W.Va. EMS Agency Proposes Ambulance Chase Car

W.Va. EMS Agency Proposes Ambulance Chase Car

News Oct 19, 2017

Cumberland Times-News, Md.

Oct. 18—SHORT GAP, W.Va.—The Mineral County Ambulance Authority is expected to vote Nov. 14 on a proposal to supplement ambulance service in the county's northern end with a paramedic-staffed chase car.

The contractor, Valley Medical Transport of Keyser, would cover an area from Fountain to Ridgeley and include Patterson Creek, according to Colby Simpson, chair of the chase car committee.

"It's about getting help to people quicker," Simpson said during a public meeting Monday evening at Short Gap Volunteer Fire Department. "Mineral County is the only county in the state that has all volunteer EMS personnel at this point. It's a change we were going to have to tackle at some point."

Wiley Ford, Short Gap and Fort Ashby volunteer fire departments are answering calls at an 85 percent rate, Simpson said.

"What we found is, during the day, there is a significant lack of advanced life support providers in the county," Simpson said. "There is a significant drop in ability to respond to ambulance calls."

Five members of the ambulance authority will have to recuse themselves from the vote because they are employed by Valley Medical Transport. The chase car committee requested a written ruling from the West Virginia State Ethics Commission on how to proceed.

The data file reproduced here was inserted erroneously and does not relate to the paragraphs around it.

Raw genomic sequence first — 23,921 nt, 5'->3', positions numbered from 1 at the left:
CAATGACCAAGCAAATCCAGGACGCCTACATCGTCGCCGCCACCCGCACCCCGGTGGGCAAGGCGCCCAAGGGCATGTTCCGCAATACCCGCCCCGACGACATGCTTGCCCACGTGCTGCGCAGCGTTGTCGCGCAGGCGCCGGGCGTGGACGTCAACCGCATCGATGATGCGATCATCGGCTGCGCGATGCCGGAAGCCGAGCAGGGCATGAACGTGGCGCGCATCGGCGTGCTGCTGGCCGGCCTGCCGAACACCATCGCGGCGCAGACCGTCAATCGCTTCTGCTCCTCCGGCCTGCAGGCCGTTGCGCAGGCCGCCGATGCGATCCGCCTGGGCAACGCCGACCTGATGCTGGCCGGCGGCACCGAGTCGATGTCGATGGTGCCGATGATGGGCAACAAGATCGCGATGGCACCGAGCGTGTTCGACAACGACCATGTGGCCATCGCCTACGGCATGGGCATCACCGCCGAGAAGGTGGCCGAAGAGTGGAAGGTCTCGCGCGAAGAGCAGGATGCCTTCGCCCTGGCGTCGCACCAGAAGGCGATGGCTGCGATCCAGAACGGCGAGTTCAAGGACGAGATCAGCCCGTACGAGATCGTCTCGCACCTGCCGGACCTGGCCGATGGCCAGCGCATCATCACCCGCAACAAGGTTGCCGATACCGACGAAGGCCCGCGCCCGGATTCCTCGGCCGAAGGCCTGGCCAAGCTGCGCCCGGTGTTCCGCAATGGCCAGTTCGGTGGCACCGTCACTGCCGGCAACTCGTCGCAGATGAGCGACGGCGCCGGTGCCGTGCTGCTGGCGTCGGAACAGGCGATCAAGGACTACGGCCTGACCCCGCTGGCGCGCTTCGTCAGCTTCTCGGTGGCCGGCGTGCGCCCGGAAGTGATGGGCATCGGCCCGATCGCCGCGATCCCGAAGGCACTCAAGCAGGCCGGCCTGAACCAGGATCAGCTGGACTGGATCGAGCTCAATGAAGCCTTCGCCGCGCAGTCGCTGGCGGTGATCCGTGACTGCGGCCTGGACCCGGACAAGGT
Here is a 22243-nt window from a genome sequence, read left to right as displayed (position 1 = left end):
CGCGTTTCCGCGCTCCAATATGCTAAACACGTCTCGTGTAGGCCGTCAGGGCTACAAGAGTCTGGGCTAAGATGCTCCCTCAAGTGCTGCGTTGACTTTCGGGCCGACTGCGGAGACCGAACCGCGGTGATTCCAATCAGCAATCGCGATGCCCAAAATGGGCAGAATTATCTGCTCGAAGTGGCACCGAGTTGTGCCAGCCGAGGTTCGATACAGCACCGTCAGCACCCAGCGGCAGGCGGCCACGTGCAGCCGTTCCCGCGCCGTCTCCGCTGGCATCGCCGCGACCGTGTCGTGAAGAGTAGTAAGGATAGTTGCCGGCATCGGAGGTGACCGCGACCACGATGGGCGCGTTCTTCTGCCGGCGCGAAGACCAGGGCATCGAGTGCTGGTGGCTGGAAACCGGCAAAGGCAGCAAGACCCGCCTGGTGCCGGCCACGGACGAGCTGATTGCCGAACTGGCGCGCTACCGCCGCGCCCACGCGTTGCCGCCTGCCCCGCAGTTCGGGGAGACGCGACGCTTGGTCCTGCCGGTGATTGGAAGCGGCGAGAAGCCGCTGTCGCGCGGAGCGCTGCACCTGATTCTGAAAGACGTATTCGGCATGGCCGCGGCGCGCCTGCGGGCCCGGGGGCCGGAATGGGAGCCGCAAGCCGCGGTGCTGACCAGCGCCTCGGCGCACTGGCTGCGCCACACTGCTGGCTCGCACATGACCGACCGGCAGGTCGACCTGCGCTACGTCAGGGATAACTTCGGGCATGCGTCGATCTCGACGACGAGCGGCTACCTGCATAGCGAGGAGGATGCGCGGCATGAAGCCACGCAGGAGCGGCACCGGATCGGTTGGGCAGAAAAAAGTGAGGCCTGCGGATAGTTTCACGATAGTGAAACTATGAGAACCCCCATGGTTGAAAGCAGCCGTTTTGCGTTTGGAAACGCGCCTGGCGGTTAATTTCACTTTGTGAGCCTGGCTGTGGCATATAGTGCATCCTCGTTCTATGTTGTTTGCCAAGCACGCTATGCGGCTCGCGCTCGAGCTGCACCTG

"There are still 10 members of the ambulance authority that can vote on this," Simpson said.

The chase car would be stationed at the Short Gap station and would operate weekdays from 6 a.m. to 4 p.m.

The ambulance authority would pay Valley Medical Transport $7,369.33 per month ($88,432 per year) to operate five days a week, 10 hours per day. The cost covers a paramedic from Valley Medical Transport, supplies, use of Valley's cardiac monitor and any drugs used, Simpson said.

Continue Reading

"We are going to pay for this chase car without any burden to the taxpayer and still have money left over to put toward purchases of new ambulances in the future and more purchases of equipment," Simpson said. "We feel that during the daytime, with the areas included, that it (chase car) would be involved in 250 to 300 calls a year (in the northern end of the county)."

The chase car would also be available during a mass casualty event anywhere in the county. It could be provided to make up a basic life support crew if all other avenues were exhausted.

The cost for the chase car would be covered by the county's excess tax levy.

"The money is already there, this is one way that the ambulance authority can spend that money," said Simpson.

Volunteer fire departments that utilize the chase car to either make a full crew on a transporting unit or for a paramedic intercept will be charged a flat rate of $200, with no charge for canceling the unit or placing it back in service. Also, there isn't a charge for patient refusals for service or lift assists. If a patient doesn't have the ability to pay the fee, there is an option for a fee waiver, said Simpson.